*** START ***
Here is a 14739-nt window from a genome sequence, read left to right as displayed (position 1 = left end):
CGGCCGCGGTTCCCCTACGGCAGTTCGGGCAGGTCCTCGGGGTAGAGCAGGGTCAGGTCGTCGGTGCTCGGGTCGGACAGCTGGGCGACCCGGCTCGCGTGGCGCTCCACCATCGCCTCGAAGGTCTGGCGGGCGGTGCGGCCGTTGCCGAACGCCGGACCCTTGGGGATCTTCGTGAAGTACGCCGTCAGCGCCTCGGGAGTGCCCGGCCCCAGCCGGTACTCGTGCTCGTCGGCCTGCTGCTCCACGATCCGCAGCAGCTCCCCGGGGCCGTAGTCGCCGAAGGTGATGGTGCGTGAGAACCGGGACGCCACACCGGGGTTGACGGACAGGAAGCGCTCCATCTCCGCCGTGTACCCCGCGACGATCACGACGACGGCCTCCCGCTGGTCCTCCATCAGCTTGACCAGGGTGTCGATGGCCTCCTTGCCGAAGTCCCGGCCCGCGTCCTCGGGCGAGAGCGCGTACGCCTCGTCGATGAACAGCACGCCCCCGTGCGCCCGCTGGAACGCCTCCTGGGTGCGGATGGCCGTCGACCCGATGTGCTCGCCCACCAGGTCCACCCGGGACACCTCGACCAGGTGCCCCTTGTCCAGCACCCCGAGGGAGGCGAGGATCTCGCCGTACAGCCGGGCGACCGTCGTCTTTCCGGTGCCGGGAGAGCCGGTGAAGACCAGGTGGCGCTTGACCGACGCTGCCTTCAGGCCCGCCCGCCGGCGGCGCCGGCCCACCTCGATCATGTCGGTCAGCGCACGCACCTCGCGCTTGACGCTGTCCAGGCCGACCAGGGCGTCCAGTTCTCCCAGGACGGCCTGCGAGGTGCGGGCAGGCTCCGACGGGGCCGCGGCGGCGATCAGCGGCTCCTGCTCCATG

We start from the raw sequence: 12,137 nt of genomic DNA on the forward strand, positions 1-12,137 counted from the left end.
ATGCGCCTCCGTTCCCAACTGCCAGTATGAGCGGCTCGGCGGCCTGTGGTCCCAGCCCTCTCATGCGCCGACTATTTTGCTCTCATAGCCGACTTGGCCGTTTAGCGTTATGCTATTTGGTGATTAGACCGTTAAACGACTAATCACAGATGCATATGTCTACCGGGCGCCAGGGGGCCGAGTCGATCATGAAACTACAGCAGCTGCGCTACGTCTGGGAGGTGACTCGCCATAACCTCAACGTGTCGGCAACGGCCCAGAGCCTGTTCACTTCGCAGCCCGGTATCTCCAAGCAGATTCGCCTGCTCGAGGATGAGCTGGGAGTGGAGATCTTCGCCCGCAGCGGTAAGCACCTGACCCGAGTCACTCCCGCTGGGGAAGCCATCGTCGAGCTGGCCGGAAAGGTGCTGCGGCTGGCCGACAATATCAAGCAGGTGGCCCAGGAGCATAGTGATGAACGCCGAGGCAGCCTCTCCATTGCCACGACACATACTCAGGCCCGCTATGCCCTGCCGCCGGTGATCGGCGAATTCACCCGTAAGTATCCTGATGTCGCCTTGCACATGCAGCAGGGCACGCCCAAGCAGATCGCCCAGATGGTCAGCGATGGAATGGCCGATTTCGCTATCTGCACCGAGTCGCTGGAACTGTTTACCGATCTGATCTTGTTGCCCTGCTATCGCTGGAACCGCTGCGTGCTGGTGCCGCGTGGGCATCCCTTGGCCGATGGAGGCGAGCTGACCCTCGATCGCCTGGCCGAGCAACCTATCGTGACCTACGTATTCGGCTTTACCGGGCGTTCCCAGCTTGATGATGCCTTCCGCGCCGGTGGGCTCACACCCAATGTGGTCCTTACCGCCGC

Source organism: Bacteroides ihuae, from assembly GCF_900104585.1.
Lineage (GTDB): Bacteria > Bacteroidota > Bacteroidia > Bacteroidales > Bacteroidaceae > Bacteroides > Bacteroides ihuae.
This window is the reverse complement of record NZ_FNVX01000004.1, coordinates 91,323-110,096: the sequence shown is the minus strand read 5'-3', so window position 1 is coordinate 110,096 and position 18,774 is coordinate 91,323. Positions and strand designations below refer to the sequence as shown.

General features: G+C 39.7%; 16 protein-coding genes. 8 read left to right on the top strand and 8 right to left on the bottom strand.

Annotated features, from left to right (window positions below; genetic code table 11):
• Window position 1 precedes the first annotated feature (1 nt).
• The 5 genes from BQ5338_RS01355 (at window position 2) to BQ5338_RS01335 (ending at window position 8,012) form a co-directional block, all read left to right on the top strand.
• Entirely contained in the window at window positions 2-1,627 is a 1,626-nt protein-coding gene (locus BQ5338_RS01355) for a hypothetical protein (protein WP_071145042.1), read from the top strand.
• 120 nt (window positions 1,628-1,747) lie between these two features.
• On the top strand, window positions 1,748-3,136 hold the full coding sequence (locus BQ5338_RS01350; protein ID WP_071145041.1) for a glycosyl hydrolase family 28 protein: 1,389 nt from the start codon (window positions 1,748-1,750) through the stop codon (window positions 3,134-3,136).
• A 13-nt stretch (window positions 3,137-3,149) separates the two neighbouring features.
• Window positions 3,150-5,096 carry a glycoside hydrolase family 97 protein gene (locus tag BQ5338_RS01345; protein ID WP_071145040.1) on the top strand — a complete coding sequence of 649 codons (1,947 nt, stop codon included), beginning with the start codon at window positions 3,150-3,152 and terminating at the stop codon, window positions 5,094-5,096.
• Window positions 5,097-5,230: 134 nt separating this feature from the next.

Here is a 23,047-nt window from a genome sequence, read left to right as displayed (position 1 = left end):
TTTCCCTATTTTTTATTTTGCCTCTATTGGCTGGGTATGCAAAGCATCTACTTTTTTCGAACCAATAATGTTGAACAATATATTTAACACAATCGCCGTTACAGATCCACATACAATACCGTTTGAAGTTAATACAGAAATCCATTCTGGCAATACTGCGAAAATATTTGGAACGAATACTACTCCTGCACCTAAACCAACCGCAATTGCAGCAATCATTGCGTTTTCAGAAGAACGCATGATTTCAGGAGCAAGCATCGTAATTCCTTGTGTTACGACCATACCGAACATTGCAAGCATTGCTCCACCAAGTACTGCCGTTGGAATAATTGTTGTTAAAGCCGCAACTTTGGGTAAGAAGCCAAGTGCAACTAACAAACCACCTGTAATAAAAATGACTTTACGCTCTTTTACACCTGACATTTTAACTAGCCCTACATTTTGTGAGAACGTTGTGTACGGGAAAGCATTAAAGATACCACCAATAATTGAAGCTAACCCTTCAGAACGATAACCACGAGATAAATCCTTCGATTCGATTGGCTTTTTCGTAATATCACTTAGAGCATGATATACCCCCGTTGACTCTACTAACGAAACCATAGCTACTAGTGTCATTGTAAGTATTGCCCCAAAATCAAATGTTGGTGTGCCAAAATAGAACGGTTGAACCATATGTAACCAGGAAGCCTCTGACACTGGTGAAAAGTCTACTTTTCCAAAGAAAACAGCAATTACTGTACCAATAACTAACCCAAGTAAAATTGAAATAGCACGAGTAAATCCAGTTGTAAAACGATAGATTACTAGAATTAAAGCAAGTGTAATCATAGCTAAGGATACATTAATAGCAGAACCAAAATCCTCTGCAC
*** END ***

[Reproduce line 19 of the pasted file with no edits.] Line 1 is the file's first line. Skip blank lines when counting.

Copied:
TTTCCCTATTTTTTATTTTGCCTCTATTGGCTGGGTATGCAAAGCATCTACTTTTTTCGAACCAATAATGTTGAACAATATATTTAACACAATCGCCGTTACAGATCCACATACAATACCGTTTGAAGTTAATACAGAAATCCATTCTGGCAATACTGCGAAAATATTTGGAACGAATACTACTCCTGCACCTAAACCAACCGCAATTGCAGCAATCATTGCGTTTTCAGAAGAACGCATGATTTCAGGAGCAAGCATCGTAATTCCTTGTGTTACGACCATACCGAACATTGCAAGCATTGCTCCACCAAGTACTGCCGTTGGAATAATTGTTGTTAAAGCCGCAACTTTGGGTAAGAAGCCAAGTGCAACTAACAAACCACCTGTAATAAAAATGACTTTACGCTCTTTTACACCTGACATTTTAACTAGCCCTACATTTTGTGAGAACGTTGTGTACGGGAAAGCATTAAAGATACCACCAATAATTGAAGCTAACCCTTCAGAACGATAACCACGAGATAAATCCTTCGATTCGATTGGCTTTTTCGTAATATCACTTAGAGCATGATATACCCCCGTTGACTCTACTAACGAAACCATAGCTACTAGTGTCATTGTAAGTATTGCCCCAAAATCAAATGTTGGTGTGCCAAAATAGAACGGTTGAACCATATGTAACCAGGAAGCCTCTGACACTGGTGAAAAGTCTACTTTTCCAAAGAAAACAGCAATTACTGTACCAATAACTAACCCAAGTAAAATTGAAATAGCACGAGTAAATCCAGTTGTAAAACGATAGATTACTAGAATTAAAGCAAGTGTAATCATAGCTAAGGATACATTAATAGCAGAACCAAAATCCTCTGCAC